The chocolate now needs to be raised to a working temperature. This can be done by applying heat to the bottom of the double boiler again (the top is off). Once the water reaches a boil, place a kitchen towel over it to capture steam, and place the bowl with the somewhat cooled chocolate on top. Stir and monitor the temperature. Once it’s one or two degrees lower than the working temperature, remove the bowl, as the temperature will continue to raise slightly from the residual heat.

  • Dark chocolate: 89-90 degrees F/32 degrees C
  • Milk chocolate: 86-87 degrees F/30 degrees C
  • White chocolate: 82-83 degrees F / 28 degrees C

Step 5: The moment of truth. It’s time to test your chocolate to see if it’s properly tempered.

You want to test by dipping a clean object (not food) into the chocolate. A spoon or knife works well. Dip it into the chocolate, and remove and let sit for a few minutes. If it begins to harden and turn glossy, you’re ready to use your tempered chocolate to create beautiful candies or cake decorations.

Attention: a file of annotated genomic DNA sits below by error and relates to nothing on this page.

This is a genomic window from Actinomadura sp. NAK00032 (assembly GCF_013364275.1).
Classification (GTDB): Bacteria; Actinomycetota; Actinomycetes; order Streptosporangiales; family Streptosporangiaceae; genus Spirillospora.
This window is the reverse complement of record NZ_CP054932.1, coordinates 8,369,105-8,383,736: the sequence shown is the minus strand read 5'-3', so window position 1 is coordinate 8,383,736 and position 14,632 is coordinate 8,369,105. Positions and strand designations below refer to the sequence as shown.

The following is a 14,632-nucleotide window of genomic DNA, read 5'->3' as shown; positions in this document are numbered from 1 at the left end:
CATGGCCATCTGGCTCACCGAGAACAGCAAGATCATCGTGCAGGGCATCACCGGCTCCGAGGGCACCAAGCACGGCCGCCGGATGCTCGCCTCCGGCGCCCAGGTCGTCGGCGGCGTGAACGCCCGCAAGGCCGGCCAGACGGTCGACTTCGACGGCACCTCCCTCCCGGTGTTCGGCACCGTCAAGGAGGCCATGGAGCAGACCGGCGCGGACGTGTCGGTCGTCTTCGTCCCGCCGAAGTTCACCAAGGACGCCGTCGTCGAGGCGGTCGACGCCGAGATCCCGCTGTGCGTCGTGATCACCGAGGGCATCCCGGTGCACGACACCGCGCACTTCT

Chocolate Cake Packed with Ganache
Cake via Craftsy member Nancydevries

Keep the chocolate warm to work with it. If you don’t need to use all of the tempered chocolate at once, keep it well covered at a constant temperature between 60 and 65 degrees F. You don’t want to chill it, as this can cause the dreaded “blooming” mentioned before — white spots that form on the chocolate.

Come back to the Craftsy blog on Thursday for an awesome step-by-step tutorial on how to make butter at home.

Have you ever tempered chocolate before?



I have tempered chocolate before! Sometimes with good results sometimes not. Actually took a candy making class at a fancy school in Chicago. Your instructions are a simpler version of theirs!


Thanks for the comment, Tam. This post mostly focuses on the temperatures, which I hope will equip members with some basic know-how of how and why the process works. You’re so lucky to have gotten tutorials from the serious pros!